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JAFZA visa: Gratuity, ticket as per Labour Law

Compiled by Ahmed Shaaban (Legal View) / 1 June 2008

Q.1 I work for my employer's two new companies opened recently one in Dubai and the other in Jebel Ali Free Zone. I am the manager who runs the show in both units although my work visa is issued by JAFZ. I have worked for two-and-a-half years.

Over some arguments, my service was terminated over the phone. I have not been given any letter of termination. I would like to know about my gratuity entitlement. What would be my notice period? What about the return tickets for me and my family? What about freight charges, as I would like to send my furniture back home? May I join another company here?

A.1 From your letter, I understand that you were working for two new companies of your employer which were based in Dubai, one of which is in JAFZ. The Jebel Ali Free Zone Authority (JAFZA) issued your employment visa and therefore you are obliged to follow the rules and regulations of the free zone. You are entitled to get gratuity as per the UAE Labour Law provided your service was not terminated for any of the reasons stated in Article 120 of the Labour Law. Your notice period shall be considered according to the rules and regulations of JAFZA or as mutually agreed upon between the employer and the employee.

At the end of the contract, you are entitled to a ticket to go back to your country. The tickets for your family and the freight charges to send your belongings home are up to the discretion of the employer or depend on the agreement between your employer and you. In this regard, the law states that "the expenses of the repatriation of the employee mean the cost of his travel ticket as well as what the labour contract or the regulations of the establishment stipulate regarding the right of the employee to the travel expenditure for the employee's family and the cost of shipping of his belongings".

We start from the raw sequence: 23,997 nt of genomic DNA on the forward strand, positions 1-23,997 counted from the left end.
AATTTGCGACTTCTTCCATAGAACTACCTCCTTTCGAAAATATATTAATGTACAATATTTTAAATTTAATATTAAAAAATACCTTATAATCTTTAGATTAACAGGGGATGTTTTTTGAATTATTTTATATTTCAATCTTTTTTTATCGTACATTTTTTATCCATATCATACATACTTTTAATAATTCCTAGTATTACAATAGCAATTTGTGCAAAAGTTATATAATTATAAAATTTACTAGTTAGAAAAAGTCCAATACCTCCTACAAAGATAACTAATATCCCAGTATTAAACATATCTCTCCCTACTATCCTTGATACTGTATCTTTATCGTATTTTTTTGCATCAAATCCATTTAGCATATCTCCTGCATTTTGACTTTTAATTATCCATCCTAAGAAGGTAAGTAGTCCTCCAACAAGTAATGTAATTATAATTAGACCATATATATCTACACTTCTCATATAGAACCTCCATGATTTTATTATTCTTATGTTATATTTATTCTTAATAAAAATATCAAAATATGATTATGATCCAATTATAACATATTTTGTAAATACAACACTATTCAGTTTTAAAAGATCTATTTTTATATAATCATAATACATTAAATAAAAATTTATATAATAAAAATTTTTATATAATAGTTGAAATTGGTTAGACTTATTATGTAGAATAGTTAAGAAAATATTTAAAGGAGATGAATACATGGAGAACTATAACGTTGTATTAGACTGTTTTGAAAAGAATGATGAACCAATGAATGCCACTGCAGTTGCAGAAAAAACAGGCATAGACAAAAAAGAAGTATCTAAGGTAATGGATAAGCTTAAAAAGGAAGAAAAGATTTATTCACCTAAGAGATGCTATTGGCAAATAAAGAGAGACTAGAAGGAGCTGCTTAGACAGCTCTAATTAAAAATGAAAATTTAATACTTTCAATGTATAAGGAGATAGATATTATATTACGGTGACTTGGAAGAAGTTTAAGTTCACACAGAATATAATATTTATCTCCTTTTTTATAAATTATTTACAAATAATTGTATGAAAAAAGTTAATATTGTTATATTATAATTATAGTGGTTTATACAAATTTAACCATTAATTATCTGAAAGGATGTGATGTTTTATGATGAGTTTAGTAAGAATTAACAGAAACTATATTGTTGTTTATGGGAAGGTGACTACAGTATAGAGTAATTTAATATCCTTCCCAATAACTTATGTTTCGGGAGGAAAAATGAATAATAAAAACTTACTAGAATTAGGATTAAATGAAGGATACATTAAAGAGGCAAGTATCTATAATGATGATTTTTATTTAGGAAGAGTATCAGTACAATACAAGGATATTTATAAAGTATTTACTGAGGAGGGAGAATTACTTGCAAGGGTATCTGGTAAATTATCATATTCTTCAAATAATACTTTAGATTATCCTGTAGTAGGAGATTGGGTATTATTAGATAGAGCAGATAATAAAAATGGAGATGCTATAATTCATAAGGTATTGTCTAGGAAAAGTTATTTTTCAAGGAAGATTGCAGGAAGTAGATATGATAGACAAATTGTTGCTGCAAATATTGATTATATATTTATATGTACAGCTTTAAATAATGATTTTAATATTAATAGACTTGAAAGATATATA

If your service has been terminated by your employer and you have requested the company to relieve you, you can produce a copy of the termination letter as well as the relieving letter to the authorities concerned. Once your employer completes the visa cancellation procedures, you can join any other company.

Firm must not demand letter stating staff borrowed money

I have worked as a painter with a company here for the last 11 years. The company was part of a conglomerate. My visa was that of the sister concern of this company but the sponsor of both companies was the same. Due to some misunderstandings between the partners, my company was separated from the group and as a result the sponsorship changed. I am still on the old company's sponsorship but they refused to cancel my visa since I have been working with the separated company from the beginning. The new management is ready to transfer my visa from the old company to the new one provided that I sign a letter stating that I borrowed Dh11,000 and that I will repay them when demanded. This is a precautionary measure since the management does not want to send any worker on cancellation. The management is requesting all the employees to sign such letters if they want to continue with this company. Is there any legal validity for such papers?

A. Under any circumstances, asking employees to sign letters stating that the employee had borrowed certain amount of money without doing so is unlawful. Therefore, your management has no authority to demand such a letter to be signed by employees in order to transfer visa.

Anyhow, in respect to the legal validity of such signed papers, you may note that once you sign such a paper, it has got legal validity. Therefore, the only option opened to you is to refuse to sign any such paper.

 

 
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